I assume that I have not passed that elusive golden doorway into enlightenment. I still get moody and depressed and bark at my kids. Only twice in my life have I experienced a gaze that really reached to the bottom of my soul and turned me inside out. Once was from a yogi I met in Southern Oregon in a cave behind a waterfall. The other was from one of the dolphins in Kealekakua Bay.
For a couple of weeks I had been watching dolphins glint in the sun as they played in the bay. Viewed from my hillside high above, one after another would smash through the ocean surface and spin high into the air with the most amazing pirouettes before splashing down. The joy and abandon in their movement beckoned to me. I wanted to play. Inviting a few laid-back friends to join me on the mile or so swim out to the dolphins, I found no takers. When I asked why the dolphins kept flying out of the water I was solemnly told that it was their way of shedding parasites. Sort of like saying Baryshnikov soared due to ants in his pants.
A dozen excuses argued I shouldn't swim out to the dolphins. Finally the desire for adventure overwhelmed the fear of risk. Sitting at the surf's edge, just barely able to see distant dorsal fins slice the surface, I strapped on mask, snorkel and fins, lowered my head and started kicking. The water world was familiar, the moving reef life a comfort, until it began dropping away. Hawaii is just the tip of the largest mountain in the world; its base is thousands of feet underwater. I was tiny, almost naked, alone, flying over this abyss until I could no longer see the bottom, just light shafts from the sun not-quite-converging far below in the indigo depths.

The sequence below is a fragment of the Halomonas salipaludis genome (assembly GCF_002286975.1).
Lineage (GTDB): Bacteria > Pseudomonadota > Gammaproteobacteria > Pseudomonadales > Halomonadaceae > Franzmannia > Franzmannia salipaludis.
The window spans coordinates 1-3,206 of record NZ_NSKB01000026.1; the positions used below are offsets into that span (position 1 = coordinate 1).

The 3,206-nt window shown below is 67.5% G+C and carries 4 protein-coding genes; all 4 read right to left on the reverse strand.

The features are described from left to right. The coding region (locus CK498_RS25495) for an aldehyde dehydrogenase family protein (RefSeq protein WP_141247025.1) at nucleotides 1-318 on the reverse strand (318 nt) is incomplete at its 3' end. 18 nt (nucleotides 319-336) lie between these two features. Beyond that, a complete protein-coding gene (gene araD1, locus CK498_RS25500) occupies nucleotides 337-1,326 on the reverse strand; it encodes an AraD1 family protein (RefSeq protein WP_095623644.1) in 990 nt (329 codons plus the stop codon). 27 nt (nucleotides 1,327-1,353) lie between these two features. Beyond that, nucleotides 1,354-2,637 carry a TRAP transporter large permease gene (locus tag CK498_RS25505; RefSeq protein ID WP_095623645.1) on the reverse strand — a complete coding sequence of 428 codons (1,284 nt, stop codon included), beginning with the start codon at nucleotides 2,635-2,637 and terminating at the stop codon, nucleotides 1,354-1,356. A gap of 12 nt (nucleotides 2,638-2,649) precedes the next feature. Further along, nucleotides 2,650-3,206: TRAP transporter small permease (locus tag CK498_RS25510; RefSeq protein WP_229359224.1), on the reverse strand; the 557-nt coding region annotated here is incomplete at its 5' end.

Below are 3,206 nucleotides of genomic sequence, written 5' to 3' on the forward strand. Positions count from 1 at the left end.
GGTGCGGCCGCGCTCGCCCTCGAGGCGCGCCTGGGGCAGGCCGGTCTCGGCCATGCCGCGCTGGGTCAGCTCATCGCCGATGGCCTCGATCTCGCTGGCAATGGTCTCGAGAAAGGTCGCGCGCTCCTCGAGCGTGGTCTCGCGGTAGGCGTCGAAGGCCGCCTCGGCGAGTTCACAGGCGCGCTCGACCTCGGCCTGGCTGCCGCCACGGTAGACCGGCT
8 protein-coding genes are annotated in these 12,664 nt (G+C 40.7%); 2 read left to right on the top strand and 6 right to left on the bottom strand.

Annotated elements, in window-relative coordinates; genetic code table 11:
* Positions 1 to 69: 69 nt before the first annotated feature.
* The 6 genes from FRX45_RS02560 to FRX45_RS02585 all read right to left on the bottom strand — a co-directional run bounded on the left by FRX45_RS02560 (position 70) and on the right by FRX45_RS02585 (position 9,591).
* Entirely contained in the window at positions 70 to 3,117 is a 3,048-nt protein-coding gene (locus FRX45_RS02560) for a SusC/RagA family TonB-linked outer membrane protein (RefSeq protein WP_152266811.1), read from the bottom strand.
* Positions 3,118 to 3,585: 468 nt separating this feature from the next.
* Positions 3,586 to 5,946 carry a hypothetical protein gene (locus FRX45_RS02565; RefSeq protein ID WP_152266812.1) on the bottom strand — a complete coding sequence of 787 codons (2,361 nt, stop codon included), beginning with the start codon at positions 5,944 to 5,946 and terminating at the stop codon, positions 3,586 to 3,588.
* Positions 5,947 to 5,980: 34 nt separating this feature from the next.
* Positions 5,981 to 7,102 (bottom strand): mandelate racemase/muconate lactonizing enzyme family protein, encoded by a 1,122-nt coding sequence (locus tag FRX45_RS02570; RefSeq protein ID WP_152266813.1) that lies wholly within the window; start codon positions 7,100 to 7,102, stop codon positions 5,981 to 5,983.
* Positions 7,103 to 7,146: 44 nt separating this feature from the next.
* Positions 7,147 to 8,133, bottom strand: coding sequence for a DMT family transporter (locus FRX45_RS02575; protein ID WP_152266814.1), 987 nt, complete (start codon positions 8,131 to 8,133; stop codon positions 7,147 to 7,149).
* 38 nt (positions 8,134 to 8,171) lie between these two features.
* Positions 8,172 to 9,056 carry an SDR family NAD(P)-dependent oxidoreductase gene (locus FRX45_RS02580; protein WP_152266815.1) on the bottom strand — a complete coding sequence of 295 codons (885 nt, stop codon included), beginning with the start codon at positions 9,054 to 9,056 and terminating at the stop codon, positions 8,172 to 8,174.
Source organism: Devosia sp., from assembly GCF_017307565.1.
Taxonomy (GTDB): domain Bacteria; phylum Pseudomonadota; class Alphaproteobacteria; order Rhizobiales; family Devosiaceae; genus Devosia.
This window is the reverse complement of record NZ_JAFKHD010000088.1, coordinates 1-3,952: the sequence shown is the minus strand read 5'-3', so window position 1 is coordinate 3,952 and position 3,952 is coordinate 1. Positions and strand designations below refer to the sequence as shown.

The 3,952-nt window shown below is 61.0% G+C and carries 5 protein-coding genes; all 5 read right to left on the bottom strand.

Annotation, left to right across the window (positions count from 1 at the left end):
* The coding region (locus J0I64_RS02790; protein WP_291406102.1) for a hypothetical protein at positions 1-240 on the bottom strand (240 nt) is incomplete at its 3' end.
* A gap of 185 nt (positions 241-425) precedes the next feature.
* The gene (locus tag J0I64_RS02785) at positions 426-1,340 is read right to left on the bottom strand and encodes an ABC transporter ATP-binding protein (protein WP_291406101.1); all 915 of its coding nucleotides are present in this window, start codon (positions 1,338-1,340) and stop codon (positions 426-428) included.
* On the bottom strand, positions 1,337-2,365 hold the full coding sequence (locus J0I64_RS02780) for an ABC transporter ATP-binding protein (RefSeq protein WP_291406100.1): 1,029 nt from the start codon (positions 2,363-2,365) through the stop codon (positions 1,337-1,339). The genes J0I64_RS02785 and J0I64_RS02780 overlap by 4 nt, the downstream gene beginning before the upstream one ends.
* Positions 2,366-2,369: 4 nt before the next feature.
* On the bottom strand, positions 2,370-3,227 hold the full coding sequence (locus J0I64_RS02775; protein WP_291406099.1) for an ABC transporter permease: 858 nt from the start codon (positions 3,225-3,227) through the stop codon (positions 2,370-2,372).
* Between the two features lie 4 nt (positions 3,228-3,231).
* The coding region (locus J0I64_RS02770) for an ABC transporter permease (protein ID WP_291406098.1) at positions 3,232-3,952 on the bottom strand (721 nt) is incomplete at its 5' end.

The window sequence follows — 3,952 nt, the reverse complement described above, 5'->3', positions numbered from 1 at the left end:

A giant barracuda angled toward me, a flashing silver bullet. But he passed by, heading toward the shore, without any sign of notice from his flat round eye.
On and on I kicked. Now and then I raised my head to check my progress. Thoughts raced: yep, they're still there, dorsal fins mimicking the short choppy surface waves. But geez, they're big, much bigger than I thought. Maybe this little swim isn't such a good idea after all.
I really started to get scared, but it was too late to retreat. They had spotted me. Two dolphins suddenly shot from out of nowhere straight toward me. I heard an odd trilling series of clicks and felt a ratcheting vibration shudder through my chest and belly. I had been echolocated.
One dolphin kept coming at me. I wondered if dolphins really did kill sharks by ramming into their bellies like in the show "Flipper." There was no place to hide. I was totally out of my element, defenseless. Then the dolphin slid by on my left, maybe 8 feet away, and regarded me from stem to stern with one long piercing gaze.
In trying to understand this moment and why it triggered such an epiphany, I keep thinking about that gaze. We are told that eyes only receive, not send. I don't believe that. My favorite game as a bored kid in school was to stare at the back of another student. Invariably they would turn around. Something comes out of eyes.